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What Happens to Your Driving Privileges Once Charged with a DUI

Written by Attorney Scott Patrick Brand of Brudvik Law Office, P.C.

Dealing with a charge of Driving Under the Influence of Alcohol or Drugs (DUI) can be a very stressful and complicated time. This is especially true when you consider the two-pronged battle that will be fought. People facing a DUI charge don't just have court appearances to worry about, they may also have to worry about a separate administrative hearing to determine whether their driving privileges should be suspended.

This administrative process begins when the arresting officer serves you with a Report and Notice. N.D. Cent. Code § 39-20-03.1. This document contains your Blood alcohol level and is usually served to you the night of arrest, after an intoxilyzer test. If you took a blood test then the Report and Notice would be sent to you via mail once the results of the Blood test are received by the police. Today, in most cases, the Report and Notice is served the night of arrest. It is very important to realize when the Report and Notice is served if you plan on having an administrative hearing for reasons discussed below.

When it comes to the administrative hearing, time is of the essence. Unless you, or your attorney formally requests a hearing with the North Dakota Department of Transportation (NDDOT) within 10 days of receiving a Report and Notice, which usually serves as a temporary operator's permit, your license will automatically be suspended at the expiration of your temporary permit, which lasts for 25 days. See N.D. Cent. Code § 39-20-05. If you do not contact the NDDOT within those ten days, there is nothing that can be done when it comes to contesting the loss of your driving privileges. See Schaaf v. North Dakota Dept. of Transp., 2009 ND 145, ¶ 771 N.W.2d 237. That is why it is so important to act quickly after your arrest.

The administrative hearing is quite different than your court hearings. The burden of proof at the administrative hearing is considerably lower than if you were going to trial. While the burden of proof at trial is beyond a reasonable doubt, the burden of proof at an administrative hearing is preponderance of the evidence, which is satisfied if it can be shown that something was more likely to happen than not. This means it is easier for the State to provide enough evidence to suspend your license. To learn more on burdens of proof, you can read my previous post discussing that subject here: http://www.brudviklaw.com/blog/2016/04/proof-beyond-a-resonable-doubt-what-does-that-mean.shtml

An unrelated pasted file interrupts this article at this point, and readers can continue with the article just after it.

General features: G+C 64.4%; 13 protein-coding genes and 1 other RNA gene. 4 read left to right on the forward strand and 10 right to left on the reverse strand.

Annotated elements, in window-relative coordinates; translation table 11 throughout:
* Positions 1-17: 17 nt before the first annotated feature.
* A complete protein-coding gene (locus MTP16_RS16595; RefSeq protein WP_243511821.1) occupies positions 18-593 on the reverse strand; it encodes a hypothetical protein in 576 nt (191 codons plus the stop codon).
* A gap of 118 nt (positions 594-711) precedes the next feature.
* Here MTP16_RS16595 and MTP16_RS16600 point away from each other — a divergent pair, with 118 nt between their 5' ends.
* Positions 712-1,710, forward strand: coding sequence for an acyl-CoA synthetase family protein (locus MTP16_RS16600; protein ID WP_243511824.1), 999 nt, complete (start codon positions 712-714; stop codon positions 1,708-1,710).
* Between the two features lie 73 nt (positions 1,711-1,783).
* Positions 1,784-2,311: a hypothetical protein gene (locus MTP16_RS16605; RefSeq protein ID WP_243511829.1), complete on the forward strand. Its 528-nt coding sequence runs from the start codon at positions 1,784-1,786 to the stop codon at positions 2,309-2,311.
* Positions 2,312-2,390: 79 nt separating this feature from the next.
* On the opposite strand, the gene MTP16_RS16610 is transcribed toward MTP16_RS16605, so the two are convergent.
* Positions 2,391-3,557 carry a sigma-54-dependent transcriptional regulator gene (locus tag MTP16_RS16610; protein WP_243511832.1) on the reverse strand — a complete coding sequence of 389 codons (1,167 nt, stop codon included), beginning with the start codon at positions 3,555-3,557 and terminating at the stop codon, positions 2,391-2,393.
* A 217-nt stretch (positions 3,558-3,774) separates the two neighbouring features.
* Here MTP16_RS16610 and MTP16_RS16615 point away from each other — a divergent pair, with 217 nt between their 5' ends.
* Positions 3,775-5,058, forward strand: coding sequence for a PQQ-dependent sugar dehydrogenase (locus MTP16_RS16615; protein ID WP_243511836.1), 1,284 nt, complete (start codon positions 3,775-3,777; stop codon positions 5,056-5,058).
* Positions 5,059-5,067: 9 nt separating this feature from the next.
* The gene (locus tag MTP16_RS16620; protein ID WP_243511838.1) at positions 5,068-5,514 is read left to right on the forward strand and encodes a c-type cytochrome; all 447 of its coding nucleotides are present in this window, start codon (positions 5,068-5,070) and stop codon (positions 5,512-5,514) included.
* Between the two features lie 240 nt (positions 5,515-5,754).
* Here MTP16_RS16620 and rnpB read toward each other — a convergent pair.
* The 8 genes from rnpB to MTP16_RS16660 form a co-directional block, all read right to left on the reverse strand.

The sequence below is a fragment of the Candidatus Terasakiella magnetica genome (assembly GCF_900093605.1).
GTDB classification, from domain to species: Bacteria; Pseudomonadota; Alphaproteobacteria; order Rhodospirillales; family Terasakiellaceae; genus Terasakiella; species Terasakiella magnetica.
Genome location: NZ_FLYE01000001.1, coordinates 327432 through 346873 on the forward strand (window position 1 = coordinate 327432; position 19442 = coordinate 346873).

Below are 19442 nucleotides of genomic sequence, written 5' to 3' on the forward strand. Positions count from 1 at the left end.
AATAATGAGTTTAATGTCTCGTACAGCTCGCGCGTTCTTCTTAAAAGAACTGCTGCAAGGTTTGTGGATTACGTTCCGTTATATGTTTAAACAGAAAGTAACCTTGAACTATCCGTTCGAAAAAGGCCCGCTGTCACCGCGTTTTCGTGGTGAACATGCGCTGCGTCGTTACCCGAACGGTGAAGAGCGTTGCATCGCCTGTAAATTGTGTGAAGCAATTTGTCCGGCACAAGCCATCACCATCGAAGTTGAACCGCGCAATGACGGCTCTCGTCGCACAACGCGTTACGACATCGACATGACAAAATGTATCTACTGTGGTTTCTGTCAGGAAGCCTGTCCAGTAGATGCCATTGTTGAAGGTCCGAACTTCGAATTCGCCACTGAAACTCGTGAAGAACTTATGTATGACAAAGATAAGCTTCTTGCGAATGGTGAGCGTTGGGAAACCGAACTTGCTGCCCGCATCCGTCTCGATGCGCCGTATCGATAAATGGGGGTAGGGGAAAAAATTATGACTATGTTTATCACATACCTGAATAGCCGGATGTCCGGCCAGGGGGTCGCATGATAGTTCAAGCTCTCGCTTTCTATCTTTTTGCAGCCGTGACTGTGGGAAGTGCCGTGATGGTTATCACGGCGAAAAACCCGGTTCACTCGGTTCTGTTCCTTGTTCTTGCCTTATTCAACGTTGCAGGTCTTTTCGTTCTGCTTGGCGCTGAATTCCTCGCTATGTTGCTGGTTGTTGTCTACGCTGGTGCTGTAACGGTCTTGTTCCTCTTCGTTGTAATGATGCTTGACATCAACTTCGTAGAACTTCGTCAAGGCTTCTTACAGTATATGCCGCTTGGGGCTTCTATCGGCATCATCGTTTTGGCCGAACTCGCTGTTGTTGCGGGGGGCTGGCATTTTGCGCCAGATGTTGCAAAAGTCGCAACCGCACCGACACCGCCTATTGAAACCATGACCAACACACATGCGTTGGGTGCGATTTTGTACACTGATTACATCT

Also, the questions for the hearing officer are more narrow than if you were to take the matter to trial. The hearing officer will only evaluate 4 things when contemplating suspension: (1) whether law enforcement had reasonable grounds to believe you were in actual physical control over your vehicle while under the influence, (2) whether you were arrested, (3) whether you were tested in accordance with the law, and (4) whether the results of those tests show you were over the legal limit. N.D. Cent. Code § 39-20-05(2). Recently, there have been some intriguing developments in the law when it comes to the third factor after the United States Supreme Court ruled in the Birchfield v. North Dakota case, so you may want to contact an attorney to see if that case applies to you.

If you are not satisfied with the hearing officer's decision, you have the right to appeal to the District Court for review. However, the District Court only determines "whether a reasoning mind reasonably could have determined that the factual conclusions reached were proved by the weight of the evidence from the entire record." Kiecker v. North Dakota Dept. of Transp., 2005 ND 23, ¶8, 691 N.W.2d 266. You cannot present new evidence to the District Court and the district court must affirm the Order unless one or more of a limited set of conditions are found. N.D. Cent Code § 28-32-46.

If you are facing a DUI charge, an attorney at Brudvik Law Office can help guide you through the process and represent you at both the criminal and administrative hearings. Remember, you are presumed innocent until proven guilty. Contact us online or at 701-786-6177 to discuss your options to ensure that your Constitutional Rights are protected.

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